Inhibition of melanoma angiogenesis by telomere homolog oligonucleotides

David A. Goukassian, Christina Coleman, Danielle Levine, Raj Kishore, Gangjian Qin, Tina Thorne, Erin Lambers, Sharath P. Sasi, Mina Yaar, Barbara A. Gilchrest

Research output: Contribution to journalArticlepeer-review

14 Scopus citations


Telomere homolog oligonucleotides (T-oligos) activate an innate telomere-based program that leads to multiple anticancer effects. T-oligos act at telomeres to initiate signaling through the Werner protein and ATM kinase. We wanted to determine if T-oligos have antiangiogenic effects. We found that T-oligo-treated human melanoma (MM-AN) cells had decreased expression of vascular endothelial growth factor (VEGF), VEGF receptor 2, angiopoeitin-1 and -2 and decreased VEGF secretion. T-oligos activated the transcription factor E2F1 and inhibited the activity of the angiogenic transcription factor, HIF-1 . T-oligos inhibited EC tubulogenesis and total tumor microvascular density matrix invasion by MM-AN cells and ECs in vitro. In melanoma SCID xenografts, two systemic T-oligo injections decreased by 60 (P<.004) total tumor microvascular density and the functional vessels density by 80 (P<.002). These findings suggest that restriction of tumor angiogenesis is among the host's innate telomere-based anticancer responses and provide further evidence that T-oligos may offer a powerful new approach for melanoma treatment.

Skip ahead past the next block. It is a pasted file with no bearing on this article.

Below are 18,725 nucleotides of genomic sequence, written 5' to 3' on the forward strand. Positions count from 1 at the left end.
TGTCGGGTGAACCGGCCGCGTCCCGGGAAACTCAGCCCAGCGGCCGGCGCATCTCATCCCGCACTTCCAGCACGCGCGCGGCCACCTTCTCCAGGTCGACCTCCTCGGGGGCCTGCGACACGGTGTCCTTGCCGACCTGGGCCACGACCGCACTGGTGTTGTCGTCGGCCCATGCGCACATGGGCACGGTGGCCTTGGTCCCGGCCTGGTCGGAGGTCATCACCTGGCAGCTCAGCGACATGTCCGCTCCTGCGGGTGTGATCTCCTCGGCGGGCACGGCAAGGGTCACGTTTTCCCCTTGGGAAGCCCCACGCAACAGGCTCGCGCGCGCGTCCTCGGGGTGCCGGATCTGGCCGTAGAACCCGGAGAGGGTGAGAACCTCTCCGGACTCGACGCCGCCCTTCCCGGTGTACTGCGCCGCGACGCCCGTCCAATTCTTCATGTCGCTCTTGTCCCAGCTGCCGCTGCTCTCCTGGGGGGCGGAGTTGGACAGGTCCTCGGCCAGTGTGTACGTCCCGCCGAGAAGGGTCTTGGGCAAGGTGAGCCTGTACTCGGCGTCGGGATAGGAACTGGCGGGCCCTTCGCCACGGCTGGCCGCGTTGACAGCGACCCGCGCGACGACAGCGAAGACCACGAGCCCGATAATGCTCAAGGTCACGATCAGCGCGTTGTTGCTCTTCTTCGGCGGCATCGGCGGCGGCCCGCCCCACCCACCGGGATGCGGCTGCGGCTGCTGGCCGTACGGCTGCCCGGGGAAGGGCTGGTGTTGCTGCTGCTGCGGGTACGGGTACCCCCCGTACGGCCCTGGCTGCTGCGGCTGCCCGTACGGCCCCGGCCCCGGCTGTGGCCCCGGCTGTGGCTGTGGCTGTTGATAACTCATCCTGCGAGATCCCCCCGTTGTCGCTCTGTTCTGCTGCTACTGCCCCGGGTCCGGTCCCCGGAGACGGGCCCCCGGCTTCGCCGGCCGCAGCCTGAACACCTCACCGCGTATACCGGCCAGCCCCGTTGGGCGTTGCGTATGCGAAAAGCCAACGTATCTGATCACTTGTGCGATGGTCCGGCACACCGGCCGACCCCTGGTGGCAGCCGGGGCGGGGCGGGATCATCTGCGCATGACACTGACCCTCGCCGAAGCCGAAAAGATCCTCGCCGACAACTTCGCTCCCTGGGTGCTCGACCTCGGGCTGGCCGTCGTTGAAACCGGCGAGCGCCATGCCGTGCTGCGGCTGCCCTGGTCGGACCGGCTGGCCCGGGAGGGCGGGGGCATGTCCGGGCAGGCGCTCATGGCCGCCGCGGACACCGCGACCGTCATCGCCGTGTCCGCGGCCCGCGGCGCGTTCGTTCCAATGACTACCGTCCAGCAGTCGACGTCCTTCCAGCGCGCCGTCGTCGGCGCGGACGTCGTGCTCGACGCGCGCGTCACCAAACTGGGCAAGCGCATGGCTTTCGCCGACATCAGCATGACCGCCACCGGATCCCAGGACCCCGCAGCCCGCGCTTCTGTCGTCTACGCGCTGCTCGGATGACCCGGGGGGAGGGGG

Original languageEnglish (US)
Article number928628
JournalJournal of Oncology
StatePublished - 2010

ASJC Scopus subject areas

  • Oncology


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